Savas, Emanuel Steve
MetaduomenysRodyti išsamų įrašą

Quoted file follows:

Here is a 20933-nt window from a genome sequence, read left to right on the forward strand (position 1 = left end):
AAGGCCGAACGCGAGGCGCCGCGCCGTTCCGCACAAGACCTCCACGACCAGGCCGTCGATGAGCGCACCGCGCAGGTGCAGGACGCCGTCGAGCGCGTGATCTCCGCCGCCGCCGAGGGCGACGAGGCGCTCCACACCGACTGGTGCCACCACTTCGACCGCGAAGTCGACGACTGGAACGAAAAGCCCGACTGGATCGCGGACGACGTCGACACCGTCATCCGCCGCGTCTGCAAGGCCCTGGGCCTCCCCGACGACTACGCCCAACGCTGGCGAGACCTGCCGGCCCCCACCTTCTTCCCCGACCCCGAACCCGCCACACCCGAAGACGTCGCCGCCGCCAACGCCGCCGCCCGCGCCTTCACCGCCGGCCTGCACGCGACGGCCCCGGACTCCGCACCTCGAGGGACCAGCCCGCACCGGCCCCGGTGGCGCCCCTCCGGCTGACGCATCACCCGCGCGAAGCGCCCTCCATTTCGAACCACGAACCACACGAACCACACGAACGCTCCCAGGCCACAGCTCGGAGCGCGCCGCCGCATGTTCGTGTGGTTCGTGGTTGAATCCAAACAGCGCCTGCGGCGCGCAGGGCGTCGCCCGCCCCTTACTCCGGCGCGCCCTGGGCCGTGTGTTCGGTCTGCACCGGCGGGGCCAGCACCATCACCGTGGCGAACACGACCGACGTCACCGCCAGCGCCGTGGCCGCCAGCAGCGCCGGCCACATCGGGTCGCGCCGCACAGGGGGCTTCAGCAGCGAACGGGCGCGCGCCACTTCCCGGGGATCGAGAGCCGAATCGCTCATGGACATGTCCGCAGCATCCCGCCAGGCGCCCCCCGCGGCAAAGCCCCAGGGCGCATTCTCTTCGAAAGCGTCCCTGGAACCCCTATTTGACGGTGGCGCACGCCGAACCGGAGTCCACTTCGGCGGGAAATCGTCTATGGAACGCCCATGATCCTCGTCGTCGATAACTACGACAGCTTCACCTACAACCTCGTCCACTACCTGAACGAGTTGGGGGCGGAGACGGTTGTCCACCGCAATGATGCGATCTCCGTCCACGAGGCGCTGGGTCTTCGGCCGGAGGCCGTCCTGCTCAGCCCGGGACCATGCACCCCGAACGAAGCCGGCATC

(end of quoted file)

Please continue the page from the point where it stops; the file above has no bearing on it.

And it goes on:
The article presents the theoretical basis for privatisation. The vast jumble of goods and services can be sorted and classified according to two characteristics: exclusion and consumption. Goods and services are subject to exclusion if the potential user of the goods can be denied the goods or excluded from using them unless he meets the conditions set by the potential suppliers. The other relevant characteristic of goods and services has to do with consumption. Some goods may be used or consumed jointly and simultaneously by many customers without being diminished in quality or quantity, while other goods are available only for individual (rather then joint) consumption; that is, if they are used by one consumer, they are not available for consumption by other. Goods can be classified according to the degree to which they possess these two properties. The result is four idealised kinds of goods: individual goods (characterised by exclusion and individual consumption), toll goods (exclusion and joint consumption), common-pool goods (nonexclusion and individual consumption), and collective goods (nonexclusion and joint consumption). The resulting classification determines the roles of government and of the nongovernmental (private) institutions of society in supplying the goods and services. It examines the basic goods and services that people want and need and discusses the intrinsic characteristics that permit them to be categorised usefully as private, toll, common pool, or collective goods. It clarifies the role of collective action in supplying each of these kinds of goods.
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